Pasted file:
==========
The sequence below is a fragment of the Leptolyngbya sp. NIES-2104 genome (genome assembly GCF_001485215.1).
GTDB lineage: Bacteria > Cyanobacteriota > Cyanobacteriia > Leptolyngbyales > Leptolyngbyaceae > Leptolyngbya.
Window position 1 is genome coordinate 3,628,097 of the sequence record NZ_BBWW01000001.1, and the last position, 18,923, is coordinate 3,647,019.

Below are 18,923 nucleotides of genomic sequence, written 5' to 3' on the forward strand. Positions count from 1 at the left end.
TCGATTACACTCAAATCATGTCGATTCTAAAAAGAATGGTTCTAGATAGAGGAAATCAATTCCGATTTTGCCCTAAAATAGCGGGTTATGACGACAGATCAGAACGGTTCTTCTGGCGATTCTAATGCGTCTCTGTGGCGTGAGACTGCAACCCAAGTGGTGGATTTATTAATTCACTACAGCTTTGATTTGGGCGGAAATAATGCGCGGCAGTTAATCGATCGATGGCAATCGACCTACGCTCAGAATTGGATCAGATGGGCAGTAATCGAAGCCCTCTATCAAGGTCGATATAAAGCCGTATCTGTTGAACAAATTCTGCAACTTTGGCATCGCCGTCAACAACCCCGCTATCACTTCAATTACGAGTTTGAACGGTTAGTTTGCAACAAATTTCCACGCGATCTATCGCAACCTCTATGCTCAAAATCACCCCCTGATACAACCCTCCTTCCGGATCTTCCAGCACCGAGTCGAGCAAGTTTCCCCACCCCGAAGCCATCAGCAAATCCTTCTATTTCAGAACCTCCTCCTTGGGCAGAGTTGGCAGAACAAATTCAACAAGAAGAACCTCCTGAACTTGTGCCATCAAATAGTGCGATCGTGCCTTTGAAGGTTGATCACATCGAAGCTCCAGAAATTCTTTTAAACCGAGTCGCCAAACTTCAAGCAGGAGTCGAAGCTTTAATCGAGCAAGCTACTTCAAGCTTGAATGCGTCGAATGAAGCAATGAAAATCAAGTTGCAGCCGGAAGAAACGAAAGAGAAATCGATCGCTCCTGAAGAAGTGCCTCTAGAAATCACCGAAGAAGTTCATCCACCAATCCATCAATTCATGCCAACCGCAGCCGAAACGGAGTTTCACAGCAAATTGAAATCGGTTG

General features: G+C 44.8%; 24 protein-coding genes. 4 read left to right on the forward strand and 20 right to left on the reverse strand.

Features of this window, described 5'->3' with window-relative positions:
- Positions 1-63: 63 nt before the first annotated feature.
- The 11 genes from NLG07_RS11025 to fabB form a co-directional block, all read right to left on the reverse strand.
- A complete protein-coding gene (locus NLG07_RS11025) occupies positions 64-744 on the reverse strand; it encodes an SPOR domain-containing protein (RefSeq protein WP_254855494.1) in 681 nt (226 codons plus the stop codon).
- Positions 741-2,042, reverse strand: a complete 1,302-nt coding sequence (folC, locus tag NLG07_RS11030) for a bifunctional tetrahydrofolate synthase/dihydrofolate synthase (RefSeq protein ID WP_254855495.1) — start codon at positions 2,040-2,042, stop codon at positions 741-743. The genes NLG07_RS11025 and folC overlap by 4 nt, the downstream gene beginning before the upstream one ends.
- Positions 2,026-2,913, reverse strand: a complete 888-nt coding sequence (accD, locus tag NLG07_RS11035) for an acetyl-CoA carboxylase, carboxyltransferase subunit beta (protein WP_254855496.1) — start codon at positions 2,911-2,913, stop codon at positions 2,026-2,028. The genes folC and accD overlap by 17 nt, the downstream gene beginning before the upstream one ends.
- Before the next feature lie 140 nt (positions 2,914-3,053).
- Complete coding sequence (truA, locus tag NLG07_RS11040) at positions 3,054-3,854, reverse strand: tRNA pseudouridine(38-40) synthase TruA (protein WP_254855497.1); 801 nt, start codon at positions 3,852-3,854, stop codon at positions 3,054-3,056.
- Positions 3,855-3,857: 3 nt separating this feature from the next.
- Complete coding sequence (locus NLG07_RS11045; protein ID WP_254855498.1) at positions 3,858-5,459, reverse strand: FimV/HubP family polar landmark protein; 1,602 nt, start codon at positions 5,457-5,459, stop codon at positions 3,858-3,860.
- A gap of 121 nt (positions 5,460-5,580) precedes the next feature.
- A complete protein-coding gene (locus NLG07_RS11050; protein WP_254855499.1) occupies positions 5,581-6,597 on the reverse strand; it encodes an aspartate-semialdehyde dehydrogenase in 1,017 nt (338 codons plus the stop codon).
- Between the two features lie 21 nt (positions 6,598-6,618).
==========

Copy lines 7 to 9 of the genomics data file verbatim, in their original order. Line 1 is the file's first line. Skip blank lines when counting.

Features of this window, described 5'->3' with window-relative positions:
- Positions 1-63: 63 nt before the first annotated feature.
- The 11 genes from NLG07_RS11025 to fabB form a co-directional block, all read right to left on the reverse strand.